How To Avoid The Egomaniac Trap In Your Cover Letter
Ah, good old cover letter. How many years have you been predicted to be outdated, redundant, or even extinct? Some recruiters say they never ever read you. Yet, you are still around, and you still get read by hiring folks. As the old saying goes, "There's life in the old dog yet." Watch: Q&A Quick Tip: Use ‘Dear Hiring Team’ In Your Cover Letter That is great news: you still get an extra shot to stand out from the crowd. Yet, I rarely see effective and well-targeted cover letters. Chance missed. Now your resume has to do all the hard selling alone... that is, if your resume still gets read now.
It's Not All About YouThe number one cover letter mistake (and major turn-off) I frequently see is what I call the “egomaniac trap." In the egomaniac trap, the applicant focuses throughout the entire document on him or herself without properly addressing the employer’s needs. But how is it that so many bright, highly educated job seekers come up with such mediocre cover letters?
Stop Being LazyIn my opinion, the number one reason is usually mere lack of motivation. You already spent so much time on your resume, the online forms and you have this existing cover letter for pretty much the same kind of job, and it is getting kind of late and you really want to submit this application now. Just quickly change the addressee and the company name, and voilà, right? Not quite. The problem of proceeding this way is that your content will lack employer specific content. And that is exactly what HR is looking for: employer specific content. To make matters worse, due to your lack of motivation, you consequently end up in the egomaniac trap. If you don’t fill any of your one page whitespace with employer and job specific content, you have a lot of whitespace to write for the only other cover letter ingredient: yourself. Certainly, you have to showcase you and your skills in your cover letter. But you need to do it in a smart way. No-one wants to read the “and-then-style” kind of resumes. Focusing on employer and job position specifics will naturally shift your writing style from the “obnoxious-bragging-mode” to the “our next go-to-guy-mode."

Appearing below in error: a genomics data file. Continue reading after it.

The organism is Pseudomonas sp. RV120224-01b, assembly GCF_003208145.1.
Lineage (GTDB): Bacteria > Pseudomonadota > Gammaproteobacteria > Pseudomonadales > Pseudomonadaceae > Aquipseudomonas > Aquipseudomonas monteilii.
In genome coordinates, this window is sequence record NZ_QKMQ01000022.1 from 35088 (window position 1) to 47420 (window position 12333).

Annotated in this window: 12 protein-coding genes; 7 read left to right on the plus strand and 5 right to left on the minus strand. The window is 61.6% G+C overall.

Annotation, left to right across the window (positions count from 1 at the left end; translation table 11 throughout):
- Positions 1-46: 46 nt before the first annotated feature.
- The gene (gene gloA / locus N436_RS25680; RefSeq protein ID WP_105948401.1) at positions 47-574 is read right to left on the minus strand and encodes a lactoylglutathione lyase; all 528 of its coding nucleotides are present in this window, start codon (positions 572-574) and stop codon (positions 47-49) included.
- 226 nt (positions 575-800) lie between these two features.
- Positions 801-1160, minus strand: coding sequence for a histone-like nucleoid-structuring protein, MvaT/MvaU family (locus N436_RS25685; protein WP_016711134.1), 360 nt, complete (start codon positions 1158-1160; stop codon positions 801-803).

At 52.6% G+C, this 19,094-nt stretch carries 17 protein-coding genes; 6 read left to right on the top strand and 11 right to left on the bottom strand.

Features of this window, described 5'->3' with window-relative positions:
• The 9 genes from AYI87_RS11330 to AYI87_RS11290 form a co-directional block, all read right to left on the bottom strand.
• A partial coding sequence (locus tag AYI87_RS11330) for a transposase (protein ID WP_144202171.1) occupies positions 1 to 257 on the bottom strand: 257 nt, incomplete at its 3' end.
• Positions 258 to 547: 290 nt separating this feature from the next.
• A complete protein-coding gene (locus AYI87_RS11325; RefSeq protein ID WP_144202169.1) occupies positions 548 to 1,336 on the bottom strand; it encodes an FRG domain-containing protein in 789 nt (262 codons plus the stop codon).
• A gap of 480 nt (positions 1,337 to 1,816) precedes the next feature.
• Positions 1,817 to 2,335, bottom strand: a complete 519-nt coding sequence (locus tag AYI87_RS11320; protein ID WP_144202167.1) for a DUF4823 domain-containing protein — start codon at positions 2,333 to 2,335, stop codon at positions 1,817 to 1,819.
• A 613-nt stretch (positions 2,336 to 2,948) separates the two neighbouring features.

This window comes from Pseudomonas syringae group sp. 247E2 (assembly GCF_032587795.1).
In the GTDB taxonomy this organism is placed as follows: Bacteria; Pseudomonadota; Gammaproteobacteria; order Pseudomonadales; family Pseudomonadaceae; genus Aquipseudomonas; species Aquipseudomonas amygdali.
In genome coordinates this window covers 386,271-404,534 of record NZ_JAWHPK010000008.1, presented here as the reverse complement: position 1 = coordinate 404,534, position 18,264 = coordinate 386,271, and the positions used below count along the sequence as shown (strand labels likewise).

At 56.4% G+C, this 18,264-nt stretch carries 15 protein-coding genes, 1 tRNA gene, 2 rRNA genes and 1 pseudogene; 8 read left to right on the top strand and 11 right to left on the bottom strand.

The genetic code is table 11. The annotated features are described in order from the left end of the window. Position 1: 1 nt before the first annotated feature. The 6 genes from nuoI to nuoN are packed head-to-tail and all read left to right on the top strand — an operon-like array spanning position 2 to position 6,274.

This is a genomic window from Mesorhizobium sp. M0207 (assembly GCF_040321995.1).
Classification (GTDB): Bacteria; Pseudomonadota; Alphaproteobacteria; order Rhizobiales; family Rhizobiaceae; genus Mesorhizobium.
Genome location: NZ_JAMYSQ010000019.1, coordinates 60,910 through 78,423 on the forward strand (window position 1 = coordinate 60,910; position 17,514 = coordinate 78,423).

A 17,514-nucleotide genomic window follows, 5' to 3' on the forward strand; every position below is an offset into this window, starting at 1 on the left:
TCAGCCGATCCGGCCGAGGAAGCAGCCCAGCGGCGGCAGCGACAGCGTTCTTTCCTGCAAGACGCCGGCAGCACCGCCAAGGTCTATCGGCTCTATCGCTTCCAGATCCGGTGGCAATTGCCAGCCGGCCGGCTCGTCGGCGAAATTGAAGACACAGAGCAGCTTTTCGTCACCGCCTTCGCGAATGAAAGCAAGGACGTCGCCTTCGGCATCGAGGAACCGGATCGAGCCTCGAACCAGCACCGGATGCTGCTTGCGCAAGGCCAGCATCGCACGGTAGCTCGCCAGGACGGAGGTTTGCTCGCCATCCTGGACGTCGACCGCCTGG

How To Get Out Of The Egomaniac TrapTo get out of the egomaniac trap, you first need to shift your motivation focus: the cover letter is not a duty you need to get over with so that you can finally submit your documents. The cover letter is a chance for you to set yourself apart. You get the chance to show what you know about the company and their specific market or even about upcoming projects or events. A chance that your resume does not give you to that extent! Now as a second step, you need to do your homework
- Read the job posting in detail. What specifics can you address in your cover letter?
- Analyze and understand the employer’s needs behind the open job.
- Understand your own very specific value for the very position.